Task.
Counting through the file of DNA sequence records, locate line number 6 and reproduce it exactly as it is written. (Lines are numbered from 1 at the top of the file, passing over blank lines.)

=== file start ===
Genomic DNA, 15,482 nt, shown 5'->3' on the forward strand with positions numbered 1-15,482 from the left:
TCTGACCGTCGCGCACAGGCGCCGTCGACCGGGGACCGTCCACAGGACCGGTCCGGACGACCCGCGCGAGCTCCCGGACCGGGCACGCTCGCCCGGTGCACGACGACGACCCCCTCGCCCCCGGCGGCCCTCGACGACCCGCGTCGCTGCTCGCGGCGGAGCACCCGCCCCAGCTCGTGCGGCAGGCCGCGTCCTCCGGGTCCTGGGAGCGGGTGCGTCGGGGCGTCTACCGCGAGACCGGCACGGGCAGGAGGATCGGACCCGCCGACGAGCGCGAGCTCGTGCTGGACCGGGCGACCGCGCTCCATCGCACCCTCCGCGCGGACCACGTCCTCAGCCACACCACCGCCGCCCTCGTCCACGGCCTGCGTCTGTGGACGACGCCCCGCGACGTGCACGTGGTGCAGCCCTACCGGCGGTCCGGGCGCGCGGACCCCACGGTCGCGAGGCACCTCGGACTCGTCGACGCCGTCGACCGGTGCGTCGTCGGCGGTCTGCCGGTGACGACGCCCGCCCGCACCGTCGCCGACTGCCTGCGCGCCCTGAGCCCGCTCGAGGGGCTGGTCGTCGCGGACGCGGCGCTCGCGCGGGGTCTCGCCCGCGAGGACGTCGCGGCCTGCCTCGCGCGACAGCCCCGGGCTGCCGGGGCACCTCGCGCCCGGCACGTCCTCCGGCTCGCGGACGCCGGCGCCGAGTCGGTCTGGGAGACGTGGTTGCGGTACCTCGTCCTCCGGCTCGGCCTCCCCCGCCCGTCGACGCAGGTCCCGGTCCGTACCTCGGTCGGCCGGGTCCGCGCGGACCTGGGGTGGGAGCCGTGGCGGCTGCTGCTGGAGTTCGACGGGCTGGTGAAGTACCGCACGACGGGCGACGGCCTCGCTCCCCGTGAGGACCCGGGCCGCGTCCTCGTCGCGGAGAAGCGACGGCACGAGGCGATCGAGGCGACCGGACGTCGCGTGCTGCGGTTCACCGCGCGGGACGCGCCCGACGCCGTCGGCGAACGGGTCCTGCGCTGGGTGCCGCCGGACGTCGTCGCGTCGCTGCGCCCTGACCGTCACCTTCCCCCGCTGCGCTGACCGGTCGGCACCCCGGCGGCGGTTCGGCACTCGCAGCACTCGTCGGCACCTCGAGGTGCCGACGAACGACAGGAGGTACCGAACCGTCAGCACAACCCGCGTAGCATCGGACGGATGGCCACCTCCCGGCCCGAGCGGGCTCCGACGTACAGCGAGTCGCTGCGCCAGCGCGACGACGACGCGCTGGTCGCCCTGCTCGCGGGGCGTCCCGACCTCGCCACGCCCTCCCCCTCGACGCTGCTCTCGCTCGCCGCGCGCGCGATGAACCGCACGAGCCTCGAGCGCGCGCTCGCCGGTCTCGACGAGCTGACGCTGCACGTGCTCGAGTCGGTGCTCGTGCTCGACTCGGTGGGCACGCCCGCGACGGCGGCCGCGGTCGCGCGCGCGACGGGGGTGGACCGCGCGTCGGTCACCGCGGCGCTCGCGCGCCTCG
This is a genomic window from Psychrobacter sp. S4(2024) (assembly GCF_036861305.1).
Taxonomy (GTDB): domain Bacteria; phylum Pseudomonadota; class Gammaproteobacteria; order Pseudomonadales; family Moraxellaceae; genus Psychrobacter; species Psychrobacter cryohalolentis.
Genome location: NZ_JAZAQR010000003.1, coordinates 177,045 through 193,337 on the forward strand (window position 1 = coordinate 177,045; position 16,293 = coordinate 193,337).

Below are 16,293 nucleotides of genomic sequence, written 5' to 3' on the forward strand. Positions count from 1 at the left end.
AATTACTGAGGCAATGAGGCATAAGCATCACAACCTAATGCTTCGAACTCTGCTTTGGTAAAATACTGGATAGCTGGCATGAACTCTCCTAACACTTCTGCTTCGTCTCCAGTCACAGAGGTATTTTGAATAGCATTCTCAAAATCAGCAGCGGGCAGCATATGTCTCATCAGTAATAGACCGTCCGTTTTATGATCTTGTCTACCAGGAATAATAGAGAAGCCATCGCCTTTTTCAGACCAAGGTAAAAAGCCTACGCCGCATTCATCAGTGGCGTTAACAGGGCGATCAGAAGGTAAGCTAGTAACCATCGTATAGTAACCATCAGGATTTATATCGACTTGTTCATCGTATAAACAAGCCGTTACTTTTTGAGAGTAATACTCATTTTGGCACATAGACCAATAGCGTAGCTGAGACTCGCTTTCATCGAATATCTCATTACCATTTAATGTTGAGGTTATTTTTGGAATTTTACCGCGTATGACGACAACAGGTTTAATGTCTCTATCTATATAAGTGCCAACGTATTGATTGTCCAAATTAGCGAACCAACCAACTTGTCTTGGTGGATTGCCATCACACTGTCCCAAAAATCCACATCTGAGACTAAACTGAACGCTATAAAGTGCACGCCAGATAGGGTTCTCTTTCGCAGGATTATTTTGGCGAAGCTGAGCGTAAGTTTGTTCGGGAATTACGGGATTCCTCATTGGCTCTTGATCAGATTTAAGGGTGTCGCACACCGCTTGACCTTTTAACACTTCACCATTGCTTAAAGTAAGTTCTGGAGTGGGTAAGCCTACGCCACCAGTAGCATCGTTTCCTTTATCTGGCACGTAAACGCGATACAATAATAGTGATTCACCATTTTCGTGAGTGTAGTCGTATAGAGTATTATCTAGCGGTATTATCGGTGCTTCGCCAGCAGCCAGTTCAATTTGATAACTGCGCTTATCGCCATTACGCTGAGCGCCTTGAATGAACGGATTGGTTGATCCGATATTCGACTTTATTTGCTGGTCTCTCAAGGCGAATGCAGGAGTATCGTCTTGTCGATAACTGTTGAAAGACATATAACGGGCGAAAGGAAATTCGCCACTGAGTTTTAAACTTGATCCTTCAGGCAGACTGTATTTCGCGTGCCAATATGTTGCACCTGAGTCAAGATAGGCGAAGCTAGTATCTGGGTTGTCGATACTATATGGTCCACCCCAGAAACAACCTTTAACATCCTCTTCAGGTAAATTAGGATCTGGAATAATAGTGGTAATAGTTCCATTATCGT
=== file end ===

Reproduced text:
Below are 16,293 nucleotides of genomic sequence, written 5' to 3' on the forward strand. Positions count from 1 at the left end.